Spying row gives Indonesia upper hand over Australia

Spying row gives Indonesia upper hand over Australia
Anti-Australia protesters gesture and shout during a rally in front of Australia embassy in Jakarta on November 22, 2013. Indonesia's former spy chief has said intelligence agencies tapping the phones of national leaders is "normal", and dismissed as an overreaction Jakarta's furious response to reports Australia spied on the president's calls.

After a week of escalating tensions, an end to the spying row between Jakarta and Canberra appears to be in sight.

On Tuesday, Indonesian President Susilo Bambang Yudhoyono said he welcomed Australian Prime Minister Tony Abbott's response to his letter seeking a code of ethics on future intelligence and military exchanges. Mr Abbott, he said, had agreed to his proposal.

The news, coming eight days after disclosures that Australia had wiretapped the mobile phones of Dr Yudhoyono, his wife and Indonesian leaders, has made President appear firm, yet reasonable.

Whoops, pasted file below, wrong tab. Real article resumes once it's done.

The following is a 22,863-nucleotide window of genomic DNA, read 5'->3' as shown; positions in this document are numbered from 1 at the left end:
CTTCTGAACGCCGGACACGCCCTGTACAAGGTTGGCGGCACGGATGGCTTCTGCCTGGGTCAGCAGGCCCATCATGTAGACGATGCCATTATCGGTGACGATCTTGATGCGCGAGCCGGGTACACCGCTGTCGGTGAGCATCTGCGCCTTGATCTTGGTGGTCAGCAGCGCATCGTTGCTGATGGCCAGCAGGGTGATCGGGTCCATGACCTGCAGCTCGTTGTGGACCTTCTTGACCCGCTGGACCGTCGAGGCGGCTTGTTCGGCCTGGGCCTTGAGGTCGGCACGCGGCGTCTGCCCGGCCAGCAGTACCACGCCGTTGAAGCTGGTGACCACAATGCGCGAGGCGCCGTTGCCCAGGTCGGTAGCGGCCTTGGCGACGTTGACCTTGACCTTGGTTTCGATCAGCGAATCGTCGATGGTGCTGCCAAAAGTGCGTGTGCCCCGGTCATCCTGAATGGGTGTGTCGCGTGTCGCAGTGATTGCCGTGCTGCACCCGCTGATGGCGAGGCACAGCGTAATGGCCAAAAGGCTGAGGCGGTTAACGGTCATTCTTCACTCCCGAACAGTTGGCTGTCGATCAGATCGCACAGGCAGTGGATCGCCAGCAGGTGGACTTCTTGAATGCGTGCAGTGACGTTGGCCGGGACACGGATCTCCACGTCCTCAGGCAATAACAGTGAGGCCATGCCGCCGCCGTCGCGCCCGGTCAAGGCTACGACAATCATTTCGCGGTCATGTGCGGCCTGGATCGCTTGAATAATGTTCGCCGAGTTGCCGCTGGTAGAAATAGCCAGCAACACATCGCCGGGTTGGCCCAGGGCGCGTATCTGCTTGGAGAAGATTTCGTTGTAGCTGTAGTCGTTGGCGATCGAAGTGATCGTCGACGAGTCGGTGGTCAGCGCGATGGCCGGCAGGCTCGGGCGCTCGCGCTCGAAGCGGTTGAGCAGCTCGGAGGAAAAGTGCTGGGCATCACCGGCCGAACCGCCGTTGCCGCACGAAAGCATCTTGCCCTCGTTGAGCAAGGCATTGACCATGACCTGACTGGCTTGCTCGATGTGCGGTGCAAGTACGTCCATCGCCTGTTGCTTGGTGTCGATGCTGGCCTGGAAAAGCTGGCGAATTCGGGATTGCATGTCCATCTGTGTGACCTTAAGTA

But the jury is still out on whether his handling of the matter will, as some have suggested, boost his approval ratings, let alone that of his battered Democrat Party.

What the events have highlighted is that the leaks from former US intelligence contractor Edward Snowden, and Dr Yudhoyono's response, may have given Indonesia the upper hand as it seeks to redraw its security relationship with Australia.

"Australia's readiness to work together on a code of conduct is good for public perception towards SBY (Dr Yudhoyono)," Mr Bawono Kumoro of The Habibie Centre told The Straits Times.

"But what was unsaid was whether there was an apology from Prime Minister Tony Abbott, and the public was hoping for that."

To recap: When the disclosures broke on Monday last week, Indonesia recalled its ambassador to Australia the same day.

Dr Yudhoyono suspended all security exchanges with Canberra on Wednesday, firing off his letter on intelligence and the military to Mr Abbott. Over the next two days, protesters demonstrated outside the heavily guarded Australian Embassy in Jakarta.

By Saturday, Dr Yudhoyono had received Mr Abbott's reply in Bali, where he was on a working trip.

This Tuesday, he met key Cabinet ministers to discuss a response, which he then announced to the media, without giving details of Mr Abbott's remarks.

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